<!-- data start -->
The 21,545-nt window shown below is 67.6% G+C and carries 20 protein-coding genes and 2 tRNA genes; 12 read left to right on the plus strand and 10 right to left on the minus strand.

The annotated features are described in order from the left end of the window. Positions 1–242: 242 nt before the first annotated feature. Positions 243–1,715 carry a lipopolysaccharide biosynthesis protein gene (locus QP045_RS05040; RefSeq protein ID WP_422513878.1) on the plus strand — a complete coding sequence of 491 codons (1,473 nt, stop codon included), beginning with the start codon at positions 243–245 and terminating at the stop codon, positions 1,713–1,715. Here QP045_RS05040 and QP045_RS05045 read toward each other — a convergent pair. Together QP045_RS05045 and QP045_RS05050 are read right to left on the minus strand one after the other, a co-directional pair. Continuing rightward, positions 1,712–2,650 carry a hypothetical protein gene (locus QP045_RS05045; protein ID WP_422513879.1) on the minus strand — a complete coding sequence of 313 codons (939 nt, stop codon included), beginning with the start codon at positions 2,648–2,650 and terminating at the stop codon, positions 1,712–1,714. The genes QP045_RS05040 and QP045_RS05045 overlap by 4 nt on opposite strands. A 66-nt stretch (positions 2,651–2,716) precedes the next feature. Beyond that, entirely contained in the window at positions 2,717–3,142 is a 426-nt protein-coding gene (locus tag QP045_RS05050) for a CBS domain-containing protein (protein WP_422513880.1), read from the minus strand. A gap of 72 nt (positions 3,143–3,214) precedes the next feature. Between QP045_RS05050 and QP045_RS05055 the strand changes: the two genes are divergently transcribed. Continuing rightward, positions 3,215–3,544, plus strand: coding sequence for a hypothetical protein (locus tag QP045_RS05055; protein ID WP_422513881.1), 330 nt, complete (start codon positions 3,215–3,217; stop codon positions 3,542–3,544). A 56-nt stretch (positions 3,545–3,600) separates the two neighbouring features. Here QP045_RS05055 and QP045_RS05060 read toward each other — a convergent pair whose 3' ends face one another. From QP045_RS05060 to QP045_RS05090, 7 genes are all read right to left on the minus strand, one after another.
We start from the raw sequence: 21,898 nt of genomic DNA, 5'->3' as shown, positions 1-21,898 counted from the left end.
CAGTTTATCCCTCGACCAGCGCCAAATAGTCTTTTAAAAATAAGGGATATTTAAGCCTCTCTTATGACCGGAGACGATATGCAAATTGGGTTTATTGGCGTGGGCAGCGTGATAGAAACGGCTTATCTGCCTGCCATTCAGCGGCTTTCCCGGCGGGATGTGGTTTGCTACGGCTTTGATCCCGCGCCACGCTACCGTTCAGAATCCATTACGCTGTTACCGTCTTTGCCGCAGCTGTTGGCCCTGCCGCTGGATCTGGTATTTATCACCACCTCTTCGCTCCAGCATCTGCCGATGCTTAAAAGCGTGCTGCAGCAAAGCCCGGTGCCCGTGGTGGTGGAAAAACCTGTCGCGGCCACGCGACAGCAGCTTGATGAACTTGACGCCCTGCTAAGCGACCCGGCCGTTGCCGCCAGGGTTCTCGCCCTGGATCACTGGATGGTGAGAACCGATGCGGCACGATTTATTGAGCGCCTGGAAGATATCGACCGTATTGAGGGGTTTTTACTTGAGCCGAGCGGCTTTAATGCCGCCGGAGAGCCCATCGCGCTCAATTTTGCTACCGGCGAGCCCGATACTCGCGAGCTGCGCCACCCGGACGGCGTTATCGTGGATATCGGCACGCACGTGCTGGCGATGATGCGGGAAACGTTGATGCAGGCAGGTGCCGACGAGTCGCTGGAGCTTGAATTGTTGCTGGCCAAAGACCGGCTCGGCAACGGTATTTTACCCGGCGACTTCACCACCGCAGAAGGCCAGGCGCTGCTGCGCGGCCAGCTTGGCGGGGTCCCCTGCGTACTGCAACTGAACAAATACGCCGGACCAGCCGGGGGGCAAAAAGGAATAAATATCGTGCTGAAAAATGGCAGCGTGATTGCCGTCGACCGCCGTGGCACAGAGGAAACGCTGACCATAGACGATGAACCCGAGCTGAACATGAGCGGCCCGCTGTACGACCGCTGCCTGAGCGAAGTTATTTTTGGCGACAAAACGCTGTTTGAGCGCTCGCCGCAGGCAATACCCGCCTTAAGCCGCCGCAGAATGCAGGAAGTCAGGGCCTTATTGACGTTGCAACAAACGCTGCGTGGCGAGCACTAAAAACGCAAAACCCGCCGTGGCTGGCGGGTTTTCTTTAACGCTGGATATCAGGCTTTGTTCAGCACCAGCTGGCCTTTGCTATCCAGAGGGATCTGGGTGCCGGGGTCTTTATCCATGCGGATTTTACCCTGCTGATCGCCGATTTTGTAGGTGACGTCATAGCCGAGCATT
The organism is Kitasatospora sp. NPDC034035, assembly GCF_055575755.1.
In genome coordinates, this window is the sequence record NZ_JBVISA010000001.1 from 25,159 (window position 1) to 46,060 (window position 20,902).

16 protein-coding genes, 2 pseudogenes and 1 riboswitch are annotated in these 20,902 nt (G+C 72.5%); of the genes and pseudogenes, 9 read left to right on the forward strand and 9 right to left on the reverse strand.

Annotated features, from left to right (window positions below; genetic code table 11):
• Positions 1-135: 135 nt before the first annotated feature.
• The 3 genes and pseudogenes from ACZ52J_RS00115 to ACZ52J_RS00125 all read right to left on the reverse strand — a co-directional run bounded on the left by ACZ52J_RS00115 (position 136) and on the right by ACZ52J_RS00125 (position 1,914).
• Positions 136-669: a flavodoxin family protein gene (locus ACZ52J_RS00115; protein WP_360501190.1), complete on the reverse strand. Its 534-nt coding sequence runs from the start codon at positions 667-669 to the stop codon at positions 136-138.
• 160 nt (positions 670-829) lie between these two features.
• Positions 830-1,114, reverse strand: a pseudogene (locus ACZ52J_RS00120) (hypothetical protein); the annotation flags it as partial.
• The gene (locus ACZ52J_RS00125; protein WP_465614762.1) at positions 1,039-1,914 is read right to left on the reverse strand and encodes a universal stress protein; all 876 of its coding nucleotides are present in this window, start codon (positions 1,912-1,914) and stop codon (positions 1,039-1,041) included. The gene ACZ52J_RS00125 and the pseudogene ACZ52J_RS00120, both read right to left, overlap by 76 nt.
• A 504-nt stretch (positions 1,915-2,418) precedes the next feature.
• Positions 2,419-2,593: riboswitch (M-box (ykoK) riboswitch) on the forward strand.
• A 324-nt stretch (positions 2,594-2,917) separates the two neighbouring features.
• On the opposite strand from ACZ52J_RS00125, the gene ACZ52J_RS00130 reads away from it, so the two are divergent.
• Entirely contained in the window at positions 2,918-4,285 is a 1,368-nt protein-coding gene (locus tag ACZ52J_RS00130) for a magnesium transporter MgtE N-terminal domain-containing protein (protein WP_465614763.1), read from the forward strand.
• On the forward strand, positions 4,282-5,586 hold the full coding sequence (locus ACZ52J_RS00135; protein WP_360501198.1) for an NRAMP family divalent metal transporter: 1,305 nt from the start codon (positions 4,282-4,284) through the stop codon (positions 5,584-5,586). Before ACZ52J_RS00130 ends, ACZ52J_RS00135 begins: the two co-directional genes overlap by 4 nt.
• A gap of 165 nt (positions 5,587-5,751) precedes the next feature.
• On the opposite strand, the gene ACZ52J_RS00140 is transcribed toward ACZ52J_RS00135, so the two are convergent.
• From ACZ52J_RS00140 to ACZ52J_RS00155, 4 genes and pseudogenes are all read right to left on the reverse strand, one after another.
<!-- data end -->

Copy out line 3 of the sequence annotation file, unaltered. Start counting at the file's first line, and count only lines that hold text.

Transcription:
We start from the raw sequence: 21,898 nt of genomic DNA, 5'->3' as shown, positions 1-21,898 counted from the left end.